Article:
Using a large dataset of ECGs from Stanford University Medical Center (Stanford), we developed SEER, the Stanford Estimator of ECG Risk, a CNN-based risk score to predict long-term risk of cardiovascular mortality and other cardiovascular diseases from only a single resting 12-lead ECG. SEER is trained on Stanford ECGs to predict 5-year cardiovascular mortality, but can accurately predict a range of cardiovascular disease across an array of time-scales. It stratifies patients in five different evaluation cohorts from three different medical centers and two different ECG vendors, and out-performs predictions based on traditional risk factors. When used together with the PCE, SEER reclassifies patients to better predict cardiovascular disease and mortality. We envision SEER being used alongside the PCE score to evaluate cardiovascular risk in ambulatory settings including in outpatient clinics and on wearable devices.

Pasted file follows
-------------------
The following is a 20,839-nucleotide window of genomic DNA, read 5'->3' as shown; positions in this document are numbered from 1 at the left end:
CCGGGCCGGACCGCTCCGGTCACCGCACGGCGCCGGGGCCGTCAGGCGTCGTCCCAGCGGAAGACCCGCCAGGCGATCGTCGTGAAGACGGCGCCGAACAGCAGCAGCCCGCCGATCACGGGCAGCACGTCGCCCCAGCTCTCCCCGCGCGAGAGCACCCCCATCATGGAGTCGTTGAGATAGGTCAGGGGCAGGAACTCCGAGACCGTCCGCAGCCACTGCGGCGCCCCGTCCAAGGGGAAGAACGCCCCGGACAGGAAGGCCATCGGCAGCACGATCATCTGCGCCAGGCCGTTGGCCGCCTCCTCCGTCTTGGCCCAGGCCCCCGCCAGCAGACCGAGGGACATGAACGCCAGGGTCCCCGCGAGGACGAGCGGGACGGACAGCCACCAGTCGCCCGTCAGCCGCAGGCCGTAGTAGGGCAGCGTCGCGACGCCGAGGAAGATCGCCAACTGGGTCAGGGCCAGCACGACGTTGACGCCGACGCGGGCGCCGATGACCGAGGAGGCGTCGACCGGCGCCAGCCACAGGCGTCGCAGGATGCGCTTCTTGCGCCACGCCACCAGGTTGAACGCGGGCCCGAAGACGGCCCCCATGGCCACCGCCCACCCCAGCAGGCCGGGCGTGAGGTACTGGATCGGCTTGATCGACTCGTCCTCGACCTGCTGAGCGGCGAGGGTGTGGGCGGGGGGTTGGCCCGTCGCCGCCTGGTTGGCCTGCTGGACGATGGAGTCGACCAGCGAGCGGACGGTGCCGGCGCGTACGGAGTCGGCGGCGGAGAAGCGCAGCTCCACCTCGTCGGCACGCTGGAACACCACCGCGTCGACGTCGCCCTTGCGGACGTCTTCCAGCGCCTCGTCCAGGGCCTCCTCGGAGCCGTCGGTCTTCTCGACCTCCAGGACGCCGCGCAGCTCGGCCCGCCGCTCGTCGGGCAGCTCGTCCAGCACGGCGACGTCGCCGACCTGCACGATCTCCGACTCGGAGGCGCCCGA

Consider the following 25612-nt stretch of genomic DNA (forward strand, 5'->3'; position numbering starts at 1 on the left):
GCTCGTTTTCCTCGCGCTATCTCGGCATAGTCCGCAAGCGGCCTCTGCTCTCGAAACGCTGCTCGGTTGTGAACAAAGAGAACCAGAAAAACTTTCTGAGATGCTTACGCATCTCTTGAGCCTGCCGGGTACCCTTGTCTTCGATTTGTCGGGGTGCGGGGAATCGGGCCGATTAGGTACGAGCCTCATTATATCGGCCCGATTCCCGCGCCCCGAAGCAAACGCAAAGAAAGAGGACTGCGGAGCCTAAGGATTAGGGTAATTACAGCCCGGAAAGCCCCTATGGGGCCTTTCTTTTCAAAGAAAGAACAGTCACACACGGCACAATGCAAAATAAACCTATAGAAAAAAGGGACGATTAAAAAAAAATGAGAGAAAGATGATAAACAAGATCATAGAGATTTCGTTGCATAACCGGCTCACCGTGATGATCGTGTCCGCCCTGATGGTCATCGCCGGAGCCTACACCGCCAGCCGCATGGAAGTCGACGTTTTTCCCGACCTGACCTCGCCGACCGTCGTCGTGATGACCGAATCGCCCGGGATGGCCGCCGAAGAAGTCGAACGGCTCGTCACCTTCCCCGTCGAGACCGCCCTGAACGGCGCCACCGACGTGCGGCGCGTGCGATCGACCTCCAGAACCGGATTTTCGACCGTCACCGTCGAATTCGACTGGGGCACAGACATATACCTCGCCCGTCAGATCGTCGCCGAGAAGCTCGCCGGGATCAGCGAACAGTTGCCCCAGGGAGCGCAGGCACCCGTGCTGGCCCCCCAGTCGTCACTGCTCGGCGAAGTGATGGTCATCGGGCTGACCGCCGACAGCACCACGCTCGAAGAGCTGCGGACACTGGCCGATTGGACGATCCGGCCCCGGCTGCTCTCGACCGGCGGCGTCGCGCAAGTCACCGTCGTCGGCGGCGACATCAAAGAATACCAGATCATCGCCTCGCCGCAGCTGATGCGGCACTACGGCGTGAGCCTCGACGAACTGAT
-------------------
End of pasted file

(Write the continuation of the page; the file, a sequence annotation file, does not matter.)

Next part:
SEER was trained using a dataset of resting ECGs from Stanford University Medical Center (Stanford; Supplementary Table 1, Supplementary Fig. 1) and evaluated using ECGs from Stanford, Cedars-Sinai Medical Center (Cedars-Sinai; Supplementary Table 2, Supplementary Fig. 2), and Columbia University Irving Medical Center (Columbia; Supplementary Table 3). A set of 312,422 Stanford ECGs with either a cardiovascular mortality within 5 years or 5 years of followup was used to train SEER to predict 5-year cardiovascular mortality. SEER was evaluated on three held-out test sets, the Stanford, Cedars-Sinai, and Columbia test sets of 31,899, 46,095, and 458,455 patients respectively, each consisting of first available ECGs per patient. Additionally, we report results on the Stanford PCE comparison set, a subset of the Stanford cross-validation set with 18,370 ECGs, and the Cedars-Sinai PCE comparison set, a subset of the Cedars-Sinai test set with 4065 ECGs, two datasets of healthy patients with associated clinical data.